Member

    Email Roger @ Wheelpro, he usually responds with his POV when I ask wheel build questions – nice bloke.

    Premier Icon ahwiles
    Subscriber

    I always break spokes at the thread-end, i’ve NEVER broken a spoke at the bend, or the middle.

    I can’t tell you wether p-g spokes make a stiffer wheel, but they do make for easier true-ing – they twist less while i try to tighten them, with d-b spokes all i seem to do is wind the spoke round…

    And i’m convinced by the ‘black-spokes-break-more’ folklore, i’ve got a wheel that’s slowly turning silver, as i replace broken black d-b spokes with silver p-g spokes. (as above, the black spokes always break at the thread).

    (all my wheels get built by the same guy – i replace spokes myself)

    z1ppy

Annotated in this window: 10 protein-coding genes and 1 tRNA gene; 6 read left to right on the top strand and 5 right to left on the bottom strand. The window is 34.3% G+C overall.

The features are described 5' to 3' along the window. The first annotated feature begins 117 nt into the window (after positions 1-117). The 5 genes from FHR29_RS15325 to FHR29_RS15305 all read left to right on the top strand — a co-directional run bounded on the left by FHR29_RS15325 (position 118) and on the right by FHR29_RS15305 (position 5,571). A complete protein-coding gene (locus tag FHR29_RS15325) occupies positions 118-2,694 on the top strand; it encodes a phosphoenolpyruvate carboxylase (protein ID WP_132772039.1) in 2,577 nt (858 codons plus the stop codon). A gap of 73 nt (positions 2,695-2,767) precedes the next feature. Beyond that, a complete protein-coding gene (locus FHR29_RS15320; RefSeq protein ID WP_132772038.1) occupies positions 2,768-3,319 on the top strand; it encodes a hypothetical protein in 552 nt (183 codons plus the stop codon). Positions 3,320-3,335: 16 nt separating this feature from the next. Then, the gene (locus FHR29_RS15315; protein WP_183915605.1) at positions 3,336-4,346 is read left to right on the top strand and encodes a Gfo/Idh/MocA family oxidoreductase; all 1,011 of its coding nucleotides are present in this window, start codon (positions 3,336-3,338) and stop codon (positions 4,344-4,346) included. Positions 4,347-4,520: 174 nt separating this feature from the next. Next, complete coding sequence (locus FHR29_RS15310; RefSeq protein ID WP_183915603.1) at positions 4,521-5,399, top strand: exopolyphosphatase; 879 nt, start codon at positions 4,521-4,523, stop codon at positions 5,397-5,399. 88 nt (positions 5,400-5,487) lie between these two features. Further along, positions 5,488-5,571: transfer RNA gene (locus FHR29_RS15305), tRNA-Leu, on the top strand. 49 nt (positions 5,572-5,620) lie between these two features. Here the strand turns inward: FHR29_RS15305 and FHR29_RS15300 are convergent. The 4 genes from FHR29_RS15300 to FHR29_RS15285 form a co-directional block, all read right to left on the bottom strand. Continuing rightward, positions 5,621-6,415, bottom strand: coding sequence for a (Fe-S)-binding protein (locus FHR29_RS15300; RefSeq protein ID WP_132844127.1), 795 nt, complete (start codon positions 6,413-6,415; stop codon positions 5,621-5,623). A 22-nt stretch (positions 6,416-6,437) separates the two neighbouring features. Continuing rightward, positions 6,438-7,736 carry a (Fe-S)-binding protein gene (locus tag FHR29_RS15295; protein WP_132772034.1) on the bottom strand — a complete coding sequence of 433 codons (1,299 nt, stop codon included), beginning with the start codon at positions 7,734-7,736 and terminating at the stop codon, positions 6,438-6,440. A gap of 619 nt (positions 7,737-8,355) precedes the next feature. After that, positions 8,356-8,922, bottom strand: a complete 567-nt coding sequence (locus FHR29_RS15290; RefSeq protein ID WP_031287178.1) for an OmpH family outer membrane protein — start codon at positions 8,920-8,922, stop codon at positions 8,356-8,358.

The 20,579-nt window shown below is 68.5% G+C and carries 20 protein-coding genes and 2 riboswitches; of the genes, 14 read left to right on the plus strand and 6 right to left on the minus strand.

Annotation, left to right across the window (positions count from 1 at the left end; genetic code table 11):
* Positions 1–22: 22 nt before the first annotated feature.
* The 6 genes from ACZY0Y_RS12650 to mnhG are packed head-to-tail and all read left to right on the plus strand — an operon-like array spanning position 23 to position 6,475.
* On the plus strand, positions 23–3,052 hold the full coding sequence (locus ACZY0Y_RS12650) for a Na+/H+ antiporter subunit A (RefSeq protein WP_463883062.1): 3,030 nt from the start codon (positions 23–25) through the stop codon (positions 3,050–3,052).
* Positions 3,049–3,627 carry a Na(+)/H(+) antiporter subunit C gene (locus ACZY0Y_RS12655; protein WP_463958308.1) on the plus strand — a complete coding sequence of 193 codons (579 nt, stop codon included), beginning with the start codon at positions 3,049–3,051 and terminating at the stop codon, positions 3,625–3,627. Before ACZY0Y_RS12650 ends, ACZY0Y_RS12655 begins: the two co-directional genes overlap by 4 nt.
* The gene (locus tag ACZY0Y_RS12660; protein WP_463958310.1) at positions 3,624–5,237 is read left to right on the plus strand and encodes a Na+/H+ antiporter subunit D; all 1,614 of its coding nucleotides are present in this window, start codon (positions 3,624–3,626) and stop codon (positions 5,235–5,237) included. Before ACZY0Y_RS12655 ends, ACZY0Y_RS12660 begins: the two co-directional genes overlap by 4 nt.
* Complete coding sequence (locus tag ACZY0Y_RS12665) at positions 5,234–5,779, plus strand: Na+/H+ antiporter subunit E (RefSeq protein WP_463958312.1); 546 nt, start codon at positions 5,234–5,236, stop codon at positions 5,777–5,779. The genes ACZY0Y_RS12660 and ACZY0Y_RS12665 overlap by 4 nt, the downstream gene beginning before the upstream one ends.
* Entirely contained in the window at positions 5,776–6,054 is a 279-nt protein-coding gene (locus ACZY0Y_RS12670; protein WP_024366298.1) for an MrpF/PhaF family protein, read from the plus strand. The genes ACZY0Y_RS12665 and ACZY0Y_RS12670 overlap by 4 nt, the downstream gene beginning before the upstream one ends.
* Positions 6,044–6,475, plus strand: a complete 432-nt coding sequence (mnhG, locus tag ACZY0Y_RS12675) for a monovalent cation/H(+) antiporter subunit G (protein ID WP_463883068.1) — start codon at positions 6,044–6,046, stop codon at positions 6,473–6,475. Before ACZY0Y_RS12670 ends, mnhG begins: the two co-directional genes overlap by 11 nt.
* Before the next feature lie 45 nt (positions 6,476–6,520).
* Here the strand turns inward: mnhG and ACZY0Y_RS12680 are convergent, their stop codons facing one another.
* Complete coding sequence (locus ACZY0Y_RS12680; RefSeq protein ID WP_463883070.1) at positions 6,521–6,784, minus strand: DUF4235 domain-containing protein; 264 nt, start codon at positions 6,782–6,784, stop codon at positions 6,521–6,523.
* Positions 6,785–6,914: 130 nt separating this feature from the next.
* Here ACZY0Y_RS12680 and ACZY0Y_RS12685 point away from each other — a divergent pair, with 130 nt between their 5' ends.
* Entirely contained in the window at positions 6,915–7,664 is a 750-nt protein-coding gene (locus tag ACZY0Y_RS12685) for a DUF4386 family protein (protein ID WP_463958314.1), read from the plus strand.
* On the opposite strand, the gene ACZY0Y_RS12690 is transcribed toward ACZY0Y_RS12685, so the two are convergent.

Member

    sv – Member
    Email Roger @ Wheelpro, he usually responds with his POV when I ask wheel build questions – nice bloke.

    I preface this with the fact that have never built a wheel (though I have one to play with soon)…but in Mr. Musson book (he has probably built more quality wheels than everyone on here put together) he recommends a quality stainless steel Double butted spoke.
    As for a stiffer wheel, again Roger comments are it down to the build, bugger all to do with the spokes.

    PeterPoddy
    Member

    “stiffer wheel” ? People on here actually ride along thinking gosh my front/rear wheel isn’t very stiff ?

    Yep. Corner hard enough on a flexy wheel and I can feel it. But then I’m a bit heavier than most.
    I can trash rear wheels very easily. Indeed only last night I was replacing a snapped rear Hope axle…
    After having a few 32 spokers, I’m going gradually back to 36 spoke rear wheels. They are noticeably stiffer and stronger. I shall try PG spokes too.

    cynic-al
    Member

    (all my wheels get built by the same guy – i replace spokes myself)

    You need a new wheelbuilder IMO. Did he use good quality black spokes?

    Premier Icon ahwiles
    Subscriber

    dunno – i’ll check, i don’t have any trouble with his silver-spoke-wheels…

    (and some of those have been mauled by rocks)